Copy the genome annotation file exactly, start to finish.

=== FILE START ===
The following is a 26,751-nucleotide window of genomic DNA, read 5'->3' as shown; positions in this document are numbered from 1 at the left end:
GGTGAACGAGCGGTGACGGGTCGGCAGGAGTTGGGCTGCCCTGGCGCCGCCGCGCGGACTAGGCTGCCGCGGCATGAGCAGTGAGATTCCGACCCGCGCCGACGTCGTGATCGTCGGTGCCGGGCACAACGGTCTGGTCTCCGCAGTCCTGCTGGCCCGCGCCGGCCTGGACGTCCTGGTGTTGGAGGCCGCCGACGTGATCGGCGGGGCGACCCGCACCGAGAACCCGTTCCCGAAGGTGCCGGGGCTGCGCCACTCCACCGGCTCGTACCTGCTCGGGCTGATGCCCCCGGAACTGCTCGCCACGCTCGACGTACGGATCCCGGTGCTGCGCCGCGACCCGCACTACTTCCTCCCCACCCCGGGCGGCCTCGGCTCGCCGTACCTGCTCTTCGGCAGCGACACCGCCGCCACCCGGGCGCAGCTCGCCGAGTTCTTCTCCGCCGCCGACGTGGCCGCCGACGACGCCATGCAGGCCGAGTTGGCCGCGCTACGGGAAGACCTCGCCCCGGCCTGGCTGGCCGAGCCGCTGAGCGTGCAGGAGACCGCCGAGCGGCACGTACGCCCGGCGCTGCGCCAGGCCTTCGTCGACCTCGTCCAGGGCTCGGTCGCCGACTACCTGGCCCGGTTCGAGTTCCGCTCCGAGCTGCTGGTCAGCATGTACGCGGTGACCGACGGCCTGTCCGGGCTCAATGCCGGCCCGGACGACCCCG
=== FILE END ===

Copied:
The following is a 26,751-nucleotide window of genomic DNA, read 5'->3' as shown; positions in this document are numbered from 1 at the left end:
GGTGAACGAGCGGTGACGGGTCGGCAGGAGTTGGGCTGCCCTGGCGCCGCCGCGCGGACTAGGCTGCCGCGGCATGAGCAGTGAGATTCCGACCCGCGCCGACGTCGTGATCGTCGGTGCCGGGCACAACGGTCTGGTCTCCGCAGTCCTGCTGGCCCGCGCCGGCCTGGACGTCCTGGTGTTGGAGGCCGCCGACGTGATCGGCGGGGCGACCCGCACCGAGAACCCGTTCCCGAAGGTGCCGGGGCTGCGCCACTCCACCGGCTCGTACCTGCTCGGGCTGATGCCCCCGGAACTGCTCGCCACGCTCGACGTACGGATCCCGGTGCTGCGCCGCGACCCGCACTACTTCCTCCCCACCCCGGGCGGCCTCGGCTCGCCGTACCTGCTCTTCGGCAGCGACACCGCCGCCACCCGGGCGCAGCTCGCCGAGTTCTTCTCCGCCGCCGACGTGGCCGCCGACGACGCCATGCAGGCCGAGTTGGCCGCGCTACGGGAAGACCTCGCCCCGGCCTGGCTGGCCGAGCCGCTGAGCGTGCAGGAGACCGCCGAGCGGCACGTACGCCCGGCGCTGCGCCAGGCCTTCGTCGACCTCGTCCAGGGCTCGGTCGCCGACTACCTGGCCCGGTTCGAGTTCCGCTCCGAGCTGCTGGTCAGCATGTACGCGGTGACCGACGGCCTGTCCGGGCTCAATGCCGGCCCGGACGACCCCG